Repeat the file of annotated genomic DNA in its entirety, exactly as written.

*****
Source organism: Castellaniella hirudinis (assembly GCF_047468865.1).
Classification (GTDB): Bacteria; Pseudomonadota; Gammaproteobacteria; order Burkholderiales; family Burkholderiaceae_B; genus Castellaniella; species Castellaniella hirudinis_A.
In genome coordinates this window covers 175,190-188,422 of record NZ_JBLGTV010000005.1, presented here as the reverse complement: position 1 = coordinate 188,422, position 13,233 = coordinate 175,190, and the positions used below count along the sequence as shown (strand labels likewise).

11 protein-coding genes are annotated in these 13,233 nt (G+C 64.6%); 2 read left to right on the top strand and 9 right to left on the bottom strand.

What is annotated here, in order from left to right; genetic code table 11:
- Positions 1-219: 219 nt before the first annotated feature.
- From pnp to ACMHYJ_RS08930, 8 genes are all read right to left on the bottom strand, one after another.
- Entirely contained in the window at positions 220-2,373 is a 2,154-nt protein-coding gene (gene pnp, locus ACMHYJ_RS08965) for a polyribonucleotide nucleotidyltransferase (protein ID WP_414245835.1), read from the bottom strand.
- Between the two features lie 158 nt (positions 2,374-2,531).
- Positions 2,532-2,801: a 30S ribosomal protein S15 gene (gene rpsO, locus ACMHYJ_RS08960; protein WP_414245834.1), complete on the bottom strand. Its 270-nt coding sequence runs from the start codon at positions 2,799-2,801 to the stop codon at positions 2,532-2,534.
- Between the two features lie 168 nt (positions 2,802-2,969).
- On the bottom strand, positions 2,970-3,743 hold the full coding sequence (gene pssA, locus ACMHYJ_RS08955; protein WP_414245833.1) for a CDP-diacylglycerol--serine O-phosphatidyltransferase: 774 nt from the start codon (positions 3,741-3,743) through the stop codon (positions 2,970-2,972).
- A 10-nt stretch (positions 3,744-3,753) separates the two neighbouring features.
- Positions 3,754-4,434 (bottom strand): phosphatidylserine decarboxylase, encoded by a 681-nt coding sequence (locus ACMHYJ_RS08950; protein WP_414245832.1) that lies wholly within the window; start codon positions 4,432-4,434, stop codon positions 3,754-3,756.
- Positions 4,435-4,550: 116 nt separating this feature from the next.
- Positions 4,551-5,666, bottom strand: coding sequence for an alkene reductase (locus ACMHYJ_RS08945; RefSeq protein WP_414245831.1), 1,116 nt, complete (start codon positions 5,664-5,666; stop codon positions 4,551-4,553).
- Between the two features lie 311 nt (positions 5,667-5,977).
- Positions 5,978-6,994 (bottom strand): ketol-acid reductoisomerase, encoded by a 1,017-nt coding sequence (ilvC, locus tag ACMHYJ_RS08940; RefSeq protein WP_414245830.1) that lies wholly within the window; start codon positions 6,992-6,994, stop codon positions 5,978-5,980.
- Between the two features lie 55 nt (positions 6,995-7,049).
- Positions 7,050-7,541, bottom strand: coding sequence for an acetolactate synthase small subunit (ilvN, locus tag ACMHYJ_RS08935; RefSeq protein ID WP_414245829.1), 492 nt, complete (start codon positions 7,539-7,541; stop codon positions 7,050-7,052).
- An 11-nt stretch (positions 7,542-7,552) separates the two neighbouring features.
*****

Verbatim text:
Source organism: Castellaniella hirudinis (assembly GCF_047468865.1).
Classification (GTDB): Bacteria; Pseudomonadota; Gammaproteobacteria; order Burkholderiales; family Burkholderiaceae_B; genus Castellaniella; species Castellaniella hirudinis_A.
In genome coordinates this window covers 175,190-188,422 of record NZ_JBLGTV010000005.1, presented here as the reverse complement: position 1 = coordinate 188,422, position 13,233 = coordinate 175,190, and the positions used below count along the sequence as shown (strand labels likewise).

11 protein-coding genes are annotated in these 13,233 nt (G+C 64.6%); 2 read left to right on the top strand and 9 right to left on the bottom strand.

What is annotated here, in order from left to right; genetic code table 11:
- Positions 1-219: 219 nt before the first annotated feature.
- From pnp to ACMHYJ_RS08930, 8 genes are all read right to left on the bottom strand, one after another.
- Entirely contained in the window at positions 220-2,373 is a 2,154-nt protein-coding gene (gene pnp, locus ACMHYJ_RS08965) for a polyribonucleotide nucleotidyltransferase (protein ID WP_414245835.1), read from the bottom strand.
- Between the two features lie 158 nt (positions 2,374-2,531).
- Positions 2,532-2,801: a 30S ribosomal protein S15 gene (gene rpsO, locus ACMHYJ_RS08960; protein WP_414245834.1), complete on the bottom strand. Its 270-nt coding sequence runs from the start codon at positions 2,799-2,801 to the stop codon at positions 2,532-2,534.
- Between the two features lie 168 nt (positions 2,802-2,969).
- On the bottom strand, positions 2,970-3,743 hold the full coding sequence (gene pssA, locus ACMHYJ_RS08955; protein WP_414245833.1) for a CDP-diacylglycerol--serine O-phosphatidyltransferase: 774 nt from the start codon (positions 3,741-3,743) through the stop codon (positions 2,970-2,972).
- A 10-nt stretch (positions 3,744-3,753) separates the two neighbouring features.
- Positions 3,754-4,434 (bottom strand): phosphatidylserine decarboxylase, encoded by a 681-nt coding sequence (locus ACMHYJ_RS08950; protein WP_414245832.1) that lies wholly within the window; start codon positions 4,432-4,434, stop codon positions 3,754-3,756.
- Positions 4,435-4,550: 116 nt separating this feature from the next.
- Positions 4,551-5,666, bottom strand: coding sequence for an alkene reductase (locus ACMHYJ_RS08945; RefSeq protein WP_414245831.1), 1,116 nt, complete (start codon positions 5,664-5,666; stop codon positions 4,551-4,553).
- Between the two features lie 311 nt (positions 5,667-5,977).
- Positions 5,978-6,994 (bottom strand): ketol-acid reductoisomerase, encoded by a 1,017-nt coding sequence (ilvC, locus tag ACMHYJ_RS08940; RefSeq protein WP_414245830.1) that lies wholly within the window; start codon positions 6,992-6,994, stop codon positions 5,978-5,980.
- Between the two features lie 55 nt (positions 6,995-7,049).
- Positions 7,050-7,541, bottom strand: coding sequence for an acetolactate synthase small subunit (ilvN, locus tag ACMHYJ_RS08935; RefSeq protein ID WP_414245829.1), 492 nt, complete (start codon positions 7,539-7,541; stop codon positions 7,050-7,052).
- An 11-nt stretch (positions 7,542-7,552) separates the two neighbouring features.